The 88th Rockefeller Christmas tree spreads holiday hope across the nation


Lindsay Benza '23

The 2018 Rockefeller Christmas tree shone brightly at the heart of Rockefeller Plaza.

The 88th Rockefeller Center Christmas tree, with a surprise guest in tow, arrived in Rockefeller Plaza November 14.  The tree and a wayward owl bring Christmas cheer and hope to New York City and the nation during the COVID-19 pandemic.  At the beginning of December, the tree lights up Rockefeller Center with 50,000 multi-colored lights and a 900-pound Swarovski star at the top.

The installation of the first Rockefeller Christmas tree began a tradition that people around nation anticipate during the Christmas season.  Courtesy of

The 75-foot-tall, 45-foot-wide, 11-ton Norway spruce was cut down in Oneonta, New York.  This year’s tree donation was from Mr. Al Dick of Daddy Al’s General Store.  A team of 20 workers transferred the 80-year-old tree to New York City on a flatbed and then put the tree into place at the heart of Rockefeller Center, according to The New York Times.

Paula White, a member of the Dick family, expressed her disbelief that their tree will now garner the appreciation of millions all over the country.

“I’m still in awe that this was in my backyard a little while ago,” Paula said, according to  “It’s amazing to think that this tree — which people went by every day and never took a second look at it — and now it’s the most beautiful tree in the world, standing and bringing hope to people that go by and see it.”

Three days after the tree was transferred to New York City, one of the workers discovered an owl in the branches of the Norway spruce.  The Ravensbeard Wildlife Center identified the owl, now named Rockefeller, as a sawwhet owl which is one of the smallest owl species in North America.  The Wildlife Center is taking care of Rockefeller by giving him plenty of fluids and food.  After Rockefeller has fully rehabilitated, he will return back into the wild.  Rockefeller went three whole days stuck in the branches of the tree with no food or water.  Many people view him as a sign of hope for the new year amid the difficulties of the coronavirus pandemic, according to The New York Times.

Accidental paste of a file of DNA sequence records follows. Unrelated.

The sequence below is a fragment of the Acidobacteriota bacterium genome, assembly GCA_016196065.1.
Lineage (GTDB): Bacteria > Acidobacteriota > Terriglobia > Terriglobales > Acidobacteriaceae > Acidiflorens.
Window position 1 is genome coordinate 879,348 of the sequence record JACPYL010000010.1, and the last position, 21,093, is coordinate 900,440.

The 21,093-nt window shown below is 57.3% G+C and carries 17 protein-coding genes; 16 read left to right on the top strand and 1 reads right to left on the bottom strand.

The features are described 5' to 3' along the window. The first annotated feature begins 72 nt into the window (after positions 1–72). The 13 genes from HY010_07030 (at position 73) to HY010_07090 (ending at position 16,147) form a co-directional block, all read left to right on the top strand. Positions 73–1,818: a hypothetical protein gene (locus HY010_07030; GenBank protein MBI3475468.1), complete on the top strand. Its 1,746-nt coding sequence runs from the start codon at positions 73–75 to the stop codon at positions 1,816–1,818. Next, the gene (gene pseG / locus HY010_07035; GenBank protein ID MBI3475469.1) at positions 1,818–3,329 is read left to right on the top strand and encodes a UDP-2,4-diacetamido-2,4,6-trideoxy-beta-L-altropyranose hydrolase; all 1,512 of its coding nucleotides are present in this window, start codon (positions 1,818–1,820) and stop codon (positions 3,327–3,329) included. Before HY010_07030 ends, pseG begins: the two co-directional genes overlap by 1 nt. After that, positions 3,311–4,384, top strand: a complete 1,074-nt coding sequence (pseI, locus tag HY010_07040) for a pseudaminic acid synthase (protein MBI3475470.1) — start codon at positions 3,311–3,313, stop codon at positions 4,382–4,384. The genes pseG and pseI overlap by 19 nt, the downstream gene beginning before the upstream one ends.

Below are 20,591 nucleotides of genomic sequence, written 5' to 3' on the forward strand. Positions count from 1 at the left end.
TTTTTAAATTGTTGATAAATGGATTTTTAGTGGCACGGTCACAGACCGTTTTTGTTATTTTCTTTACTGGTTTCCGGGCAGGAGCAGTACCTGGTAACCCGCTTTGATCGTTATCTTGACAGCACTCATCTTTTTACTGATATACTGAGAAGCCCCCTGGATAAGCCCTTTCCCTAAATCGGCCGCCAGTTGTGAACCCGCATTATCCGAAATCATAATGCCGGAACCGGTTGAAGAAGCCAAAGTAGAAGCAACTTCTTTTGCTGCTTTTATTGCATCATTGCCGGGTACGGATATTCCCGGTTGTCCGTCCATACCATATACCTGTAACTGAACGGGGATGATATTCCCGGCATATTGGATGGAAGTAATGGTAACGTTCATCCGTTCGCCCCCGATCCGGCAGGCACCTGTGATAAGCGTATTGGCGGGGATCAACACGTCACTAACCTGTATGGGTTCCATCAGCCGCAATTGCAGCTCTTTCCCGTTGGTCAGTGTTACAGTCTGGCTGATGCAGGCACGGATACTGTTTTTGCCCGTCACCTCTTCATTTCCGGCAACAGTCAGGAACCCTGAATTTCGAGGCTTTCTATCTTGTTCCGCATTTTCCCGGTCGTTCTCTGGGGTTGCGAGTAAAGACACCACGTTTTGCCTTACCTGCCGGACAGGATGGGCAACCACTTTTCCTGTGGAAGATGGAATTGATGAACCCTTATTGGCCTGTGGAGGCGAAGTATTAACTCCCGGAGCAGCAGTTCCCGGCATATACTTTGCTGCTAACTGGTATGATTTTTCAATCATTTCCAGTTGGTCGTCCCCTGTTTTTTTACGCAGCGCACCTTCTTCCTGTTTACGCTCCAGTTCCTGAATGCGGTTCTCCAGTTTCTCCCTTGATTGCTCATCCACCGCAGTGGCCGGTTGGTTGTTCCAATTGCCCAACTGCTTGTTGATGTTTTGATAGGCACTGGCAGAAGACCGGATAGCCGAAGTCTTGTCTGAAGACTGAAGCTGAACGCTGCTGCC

Rockefeller, the owl, is rehabilitating at the Ravensbeard Wildlife Center.  Courtesy of Ms. Lindsay Possumato

This year marks the continuation of Christmas tradition that began 88 years ago.  In December 1931, workers at Rockefeller Center pooled their money together to buy a 20-foot high balsam fir tree, making it the first Rockefeller Christmas tree, according to rockefellercenter.comFrom then on, Rockefeller Center decided to make the Christmas tree lighting ceremony an annual event.

Mr. Robert Cushman, Upper School Math Teacher, looks forward to seeing the Rockefeller Tree each year.

“When it is lit up it is incredibly beautiful,” Mr. Cushman said.  “Seeing it in person in NYC has always been a fantastic experience.”

This year, there will be no public access to the tree lighting ceremony.  Instead, people around the nation can watch the broadcast of “Christmas in Rockefeller Center” on National Broadcasting Company (NBC) December 2.  In 2019, the tree lighting ceremony featured performances from artists such as Mr. Brett Eldredge, Mr. John Legend, and Ms. Gwen Stefani.

“It is a tradition for my wife and I to watch the Lighting Ceremony on NBC every year,” Mr. Cushman said.  “Lots of the music is upbeat and fun, and it is wonderful to see all the people in Rockefeller Center in the Christmas spirit.  It will be different this year without the crowds but I think it will still be a unifying, healing, and joyous ceremony.”

Featured Image by Lindsay Benza ’23